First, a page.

Dear Mr. President:
The food hadn't even been served, and within minutes of my arrival at the home of American-Israeli friends this summer, my hosts began interrogating me about my decision to vote for you last November.
"How could you?" they asked, with a mixture of astonishment and displeasure.
While I was looking forward to some intellectual jousting with my hawkish friends, I was unprepared for the ambush I had stepped into. I conceded some of their points, defended you on others, and changed the subject whenever possible. I managed to walk out of their home with our friendship still intact (I think), but they continued to be incredulous in a follow-up e-mail, which spoke of their continued "disappointment" in my support of you.
Since then, I've found it increasingly difficult to fight off these kinds of verbal assaults from fellow Israel supporters in the United States, and your dismal popularity ratings in Israel prove the point.
Look, Mr. President, you're a cool operator. No one questions your high intelligence. And you remain determined, even when pushing the boulder uphill on seemingly unsolvable issues from health care reform to unemployment. But cracking the code on the Arab-Israeli conflict makes these other issues seem lightweight by comparison.
Perhaps you might want to reconsider, to invest your efforts in relatively easier tasks like finishing Iraq and containing Afghanistan, and take this part of the Middle East equation off your "to-do list" entirely. However, if push on you must, start by changing your approach to the Israelis.
No doubt, Israelis are a prickly bunch and haven't always made life easy for you - plus, it's no secret your chemistry with Bibi Netanyahu isn't great. But, if you expect them to play ball and cough up further concessions, then you need to show them the love - even, or especially, if you plan to put the squeeze on them. Yes, despite their gruff and swaggering exterior, Israelis have a fundamental insecurity that is best assuaged by a charismatic American leader demonstrating genuine warmth and friendliness (think: Bill Clinton and Yitzhak Rabin), rather than toughness, aloofness and coolness - qualities that make Israelis bolt in the opposite direction.
While there's a parallel list of steps to take with the Palestinians and the greater Arab world now that the future of the Palestinian Authority seems more precarious than ever, if you want to make your ground-breaking speech in Cairo a reality rather than letting it remain mere rhetoric, you need to begin in Jerusalem.
You won't get Israel to budge until its leadership and people truly believe you have their best interests at heart.
So while your initial strategy was not to appear to be too close to Israel or its supporters, because you felt it would make you look more evenhanded, the success of future negotiations (not to mention your reelection) calls for a change in direction. Here, then, is an instant recipe for improving your likability among Israelis and bolstering American Jewish support:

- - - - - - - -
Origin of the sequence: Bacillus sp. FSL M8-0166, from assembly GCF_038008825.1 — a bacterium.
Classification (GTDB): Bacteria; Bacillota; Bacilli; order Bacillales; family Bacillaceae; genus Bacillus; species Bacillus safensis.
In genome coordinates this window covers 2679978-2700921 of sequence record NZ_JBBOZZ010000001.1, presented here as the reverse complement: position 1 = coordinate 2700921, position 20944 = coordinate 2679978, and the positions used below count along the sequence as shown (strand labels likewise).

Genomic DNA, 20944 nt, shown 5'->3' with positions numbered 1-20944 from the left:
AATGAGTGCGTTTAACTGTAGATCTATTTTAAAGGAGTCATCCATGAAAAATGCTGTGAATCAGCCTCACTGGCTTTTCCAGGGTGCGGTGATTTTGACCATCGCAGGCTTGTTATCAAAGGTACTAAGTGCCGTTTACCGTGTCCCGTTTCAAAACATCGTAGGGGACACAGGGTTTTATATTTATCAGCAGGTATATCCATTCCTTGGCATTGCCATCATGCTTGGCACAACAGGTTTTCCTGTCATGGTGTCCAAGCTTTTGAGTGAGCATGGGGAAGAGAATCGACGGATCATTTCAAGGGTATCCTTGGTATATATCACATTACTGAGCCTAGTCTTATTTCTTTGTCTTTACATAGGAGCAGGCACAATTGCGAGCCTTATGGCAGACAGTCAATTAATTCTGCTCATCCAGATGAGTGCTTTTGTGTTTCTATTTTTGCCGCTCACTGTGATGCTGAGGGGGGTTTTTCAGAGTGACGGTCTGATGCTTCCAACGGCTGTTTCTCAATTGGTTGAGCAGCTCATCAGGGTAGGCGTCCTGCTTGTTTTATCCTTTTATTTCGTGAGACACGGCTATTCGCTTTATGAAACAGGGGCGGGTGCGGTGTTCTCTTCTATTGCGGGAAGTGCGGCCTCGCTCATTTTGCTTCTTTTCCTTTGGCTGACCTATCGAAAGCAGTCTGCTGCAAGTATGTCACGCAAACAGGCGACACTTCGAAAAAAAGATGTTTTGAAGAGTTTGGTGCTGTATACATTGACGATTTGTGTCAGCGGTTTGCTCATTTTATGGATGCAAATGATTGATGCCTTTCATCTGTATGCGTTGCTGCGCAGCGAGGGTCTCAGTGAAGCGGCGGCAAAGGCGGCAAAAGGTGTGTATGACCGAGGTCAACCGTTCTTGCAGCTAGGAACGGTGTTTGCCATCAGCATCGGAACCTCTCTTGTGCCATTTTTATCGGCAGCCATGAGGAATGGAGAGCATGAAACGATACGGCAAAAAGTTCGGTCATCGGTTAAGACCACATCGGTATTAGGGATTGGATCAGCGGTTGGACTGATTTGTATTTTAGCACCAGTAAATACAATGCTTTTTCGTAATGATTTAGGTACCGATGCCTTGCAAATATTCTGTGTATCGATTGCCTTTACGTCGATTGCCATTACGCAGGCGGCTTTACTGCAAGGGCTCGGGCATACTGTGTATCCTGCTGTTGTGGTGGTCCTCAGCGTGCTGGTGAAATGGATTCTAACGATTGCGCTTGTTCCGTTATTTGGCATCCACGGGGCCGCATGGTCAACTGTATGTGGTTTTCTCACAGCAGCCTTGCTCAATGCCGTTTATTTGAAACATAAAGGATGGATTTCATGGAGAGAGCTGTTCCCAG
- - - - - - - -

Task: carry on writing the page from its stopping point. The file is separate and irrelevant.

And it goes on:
* Invite an Israeli to dinner: When they see "Mahmoud Abbas" first on the official visitors' list recently released by the White House, Israel supporters automatically look to see who on "our side" has been your guest. Why not start with Israel's ambassador to Washington, Michael Oren, a fellow Ivy League grad and distinguished historian?
* Return to red lines: Your decision to abstain for the first time in history on a UN Security Council resolution condemning Israel for its purported nuclear-weapons arsenal sent out shock waves. Getting Israel to dismantle the "Samson Option" is something no Israeli, on either side of the political fence, is going to agree to while a good portion of the world still supports the country's destruction.
* Rule out nothing with Iran: U.S. Defense Secretary Robert Gates' public warnings to Israel about considering the military option effectively take its biggest deterrent to an Iranian bomb off the table. You can't fault stubborn Israelis for doing whatever it takes to safeguard their people.
* Get real: Militant Islam continues to be a huge threat to the United States and Israel. Refusing to acknowledge it, and its role in the horrific attacks at Fort Hood last week by a Muslim-American army psychiatrist, constitutes a form of political correctness that further estranges Israelis, not to mention many Americans.
* Go beyond the political: Make Israelis feel that their ultimate security lies in being a high-tech/green powerhouse. Invite Shai Agassi, CEO and founder of the electrical car initiative Better Place, to the White House.
* Make plans to visit: As the ultimate follow-up to holding a Passover seder at the White House last year, make it "next year in Jerusalem," and travel up from Egypt to have a seder in Israel's capital in 2010.
Bottom line: It is the emotive component that you need to embrace. "Warm is the new cool," as Liel Leibovitz, a friend and Ph.D. in communications from your alma mater, Columbia University, said about the future of social media. If you want to get the U.S.-Israeli relationship back on track, and make American Jews feel good again about your support of Israel, which is the key issue for many of us, then no truer words could be spoken.
Marco Greenberg is chief creative officer of Thunder11, a marketing and social media boutique, based in New York City.
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